Little Feat used to sing about a “fatman in the bathtub with the blues.” Now we’ve got a Fatman crossing the ocean in a purple box: the new Radius 3 Fat Man Stereo Tube Compressor made by Sonic Touch and distributed in the U.S. by HHB (available in the colonies for a mere $469). Let’s take this fatboy off his three-rack-space throne and see what he can do.
Product PointsApplications: Studio
Key Features: Stereo solid state/tube hybrid compressor; 1/4-inch instrument inputs; balanced TRS 1/4-inch I/Os; preset and manual modes
Contact: HHB at 310-319-1111; www.hhbusa.com; Reader Service 69.
+ Ease of use
+ Pleasing hybrid “tube” sound
+ Well-implemented presets
– Can’t be unlinked (no dual mono operation)
The Score: An excellent-sounding inexpensive stereo hybrid tube compressor that is easy to use.
There are 15 presets covering a range of suggested uses: two presets for electric guitar; two for bass; three for vocals; one each for keyboard, acoustic guitar, kick, snare and kit; and three for final mix. Only the input gain, output gain and gain makeup can be adjusted in these preset modes. The other individual threshold and ratio knobs, along with the hard/soft knee, slow attack and fast release switches are not modifiable.
In manual mode, all eight of the above functions can be altered. If you wish to make adjustments to the presets, switch to manual mode and match the settings described in the manual, then adjust to fit your taste. This process is a little time-consuming and it breaks tradition with most other outboard gear that lets you adjust the presets in the preset mode, but it is certainly workable.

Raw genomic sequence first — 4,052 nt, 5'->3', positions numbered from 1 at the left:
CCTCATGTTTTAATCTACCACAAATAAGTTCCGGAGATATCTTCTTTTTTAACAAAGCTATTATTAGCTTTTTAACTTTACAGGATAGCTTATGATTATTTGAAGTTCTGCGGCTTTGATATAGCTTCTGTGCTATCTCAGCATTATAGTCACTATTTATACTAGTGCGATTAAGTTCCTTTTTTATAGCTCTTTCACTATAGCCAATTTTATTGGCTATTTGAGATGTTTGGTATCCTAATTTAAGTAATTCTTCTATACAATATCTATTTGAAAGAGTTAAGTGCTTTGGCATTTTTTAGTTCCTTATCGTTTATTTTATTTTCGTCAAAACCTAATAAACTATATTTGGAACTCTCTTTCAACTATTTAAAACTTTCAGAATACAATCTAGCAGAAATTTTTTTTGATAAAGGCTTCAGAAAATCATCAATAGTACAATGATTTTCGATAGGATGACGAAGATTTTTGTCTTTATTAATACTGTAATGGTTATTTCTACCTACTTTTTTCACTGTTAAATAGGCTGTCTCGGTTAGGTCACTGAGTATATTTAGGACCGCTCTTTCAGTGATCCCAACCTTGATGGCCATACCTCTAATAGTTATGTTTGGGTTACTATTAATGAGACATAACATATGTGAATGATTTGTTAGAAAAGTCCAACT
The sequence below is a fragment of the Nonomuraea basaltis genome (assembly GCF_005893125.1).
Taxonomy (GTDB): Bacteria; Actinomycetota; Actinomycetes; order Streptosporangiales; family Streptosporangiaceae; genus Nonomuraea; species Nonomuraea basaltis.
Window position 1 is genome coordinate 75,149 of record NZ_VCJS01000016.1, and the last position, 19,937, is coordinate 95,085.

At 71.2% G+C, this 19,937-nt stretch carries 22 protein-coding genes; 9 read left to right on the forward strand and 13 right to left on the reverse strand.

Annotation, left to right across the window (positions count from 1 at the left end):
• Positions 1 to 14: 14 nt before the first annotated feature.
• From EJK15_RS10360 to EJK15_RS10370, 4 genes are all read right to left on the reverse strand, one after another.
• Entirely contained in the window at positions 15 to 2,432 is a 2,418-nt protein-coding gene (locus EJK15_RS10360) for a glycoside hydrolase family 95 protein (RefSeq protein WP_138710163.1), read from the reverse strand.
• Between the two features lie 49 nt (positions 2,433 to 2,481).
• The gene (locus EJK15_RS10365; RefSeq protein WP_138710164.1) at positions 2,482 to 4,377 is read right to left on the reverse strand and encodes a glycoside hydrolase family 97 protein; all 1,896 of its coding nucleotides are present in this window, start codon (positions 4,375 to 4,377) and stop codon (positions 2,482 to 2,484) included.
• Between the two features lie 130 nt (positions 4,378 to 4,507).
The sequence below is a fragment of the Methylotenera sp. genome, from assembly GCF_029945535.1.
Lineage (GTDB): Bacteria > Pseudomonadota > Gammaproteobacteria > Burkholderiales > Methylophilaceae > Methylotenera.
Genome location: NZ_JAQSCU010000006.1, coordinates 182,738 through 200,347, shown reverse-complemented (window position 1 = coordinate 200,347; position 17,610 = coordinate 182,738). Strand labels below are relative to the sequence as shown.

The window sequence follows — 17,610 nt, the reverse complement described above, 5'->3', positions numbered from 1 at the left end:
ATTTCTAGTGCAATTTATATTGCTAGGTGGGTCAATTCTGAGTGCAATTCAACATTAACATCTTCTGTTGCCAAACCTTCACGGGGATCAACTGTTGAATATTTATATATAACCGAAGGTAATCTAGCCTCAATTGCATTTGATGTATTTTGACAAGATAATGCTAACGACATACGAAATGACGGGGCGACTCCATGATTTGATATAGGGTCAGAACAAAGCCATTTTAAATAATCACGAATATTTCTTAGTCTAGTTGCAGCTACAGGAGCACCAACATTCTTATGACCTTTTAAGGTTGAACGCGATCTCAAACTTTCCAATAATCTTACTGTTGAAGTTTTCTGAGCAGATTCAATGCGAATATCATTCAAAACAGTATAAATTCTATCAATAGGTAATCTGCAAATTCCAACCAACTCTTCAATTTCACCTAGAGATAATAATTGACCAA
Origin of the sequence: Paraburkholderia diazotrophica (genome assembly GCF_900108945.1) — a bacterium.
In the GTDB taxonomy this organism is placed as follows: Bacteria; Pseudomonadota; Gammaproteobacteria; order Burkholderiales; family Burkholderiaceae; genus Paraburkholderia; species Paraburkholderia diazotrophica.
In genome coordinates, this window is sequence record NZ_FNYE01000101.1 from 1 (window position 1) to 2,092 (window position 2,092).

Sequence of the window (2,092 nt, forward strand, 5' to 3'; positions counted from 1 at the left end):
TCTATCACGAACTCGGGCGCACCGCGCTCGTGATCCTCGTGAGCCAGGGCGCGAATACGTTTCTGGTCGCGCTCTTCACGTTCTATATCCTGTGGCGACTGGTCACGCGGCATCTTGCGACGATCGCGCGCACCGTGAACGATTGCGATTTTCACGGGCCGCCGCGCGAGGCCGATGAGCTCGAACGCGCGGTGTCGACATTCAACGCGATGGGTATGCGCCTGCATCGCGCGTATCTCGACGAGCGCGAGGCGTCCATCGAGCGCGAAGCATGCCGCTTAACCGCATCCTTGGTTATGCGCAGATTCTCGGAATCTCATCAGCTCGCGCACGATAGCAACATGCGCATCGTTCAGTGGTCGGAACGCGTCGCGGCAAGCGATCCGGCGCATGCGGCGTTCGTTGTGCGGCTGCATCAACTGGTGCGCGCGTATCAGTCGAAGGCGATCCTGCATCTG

The illuminated VU meter has two modes: output level and gain reduction. The on/off compressor switch lights an LED when the compressor is activated; it can be used for an A/B comparison of how much processing is being added to the original sound.
The two instrument inputs on the front panel are 1/4-inch phone jacks. The two sets of balanced TRS phone jacks on the rear panel are line-level I/O. The rear panel also has a +4 to ö10 dBu operating level switch. There are no XLR connections.
The Fat Man compressor is stereo-linked so that input, output and makeup gain are applied evenly to both channels, preserving stereo imaging – handy for a mix or a stereo keyboard coming through the front panel. Any adjustments made apply to both channels. The input amplifier is solid state, and there is a single 12AX7A tube for the second stage of amplification to give you that warm tube sound. All this is housed in a sturdily made purple case with perforated chrome vents.
I plugged my Sabre bass guitar directly into the belly of the Fat Man, selected the first of the two bass presets, and hooked it up to my board: nice round sound, even compression up and down the neck. I did find it easy to distort when adjusting the sensitive input gain knob, so use a light touch. Then, I ran a prerecorded bass track through the machine in the manual mode. It added the prescribed “warmth” to the bass in the mix, made it fatter, and definitely compressed the sound, but not enough where I could hear the compressor pumping.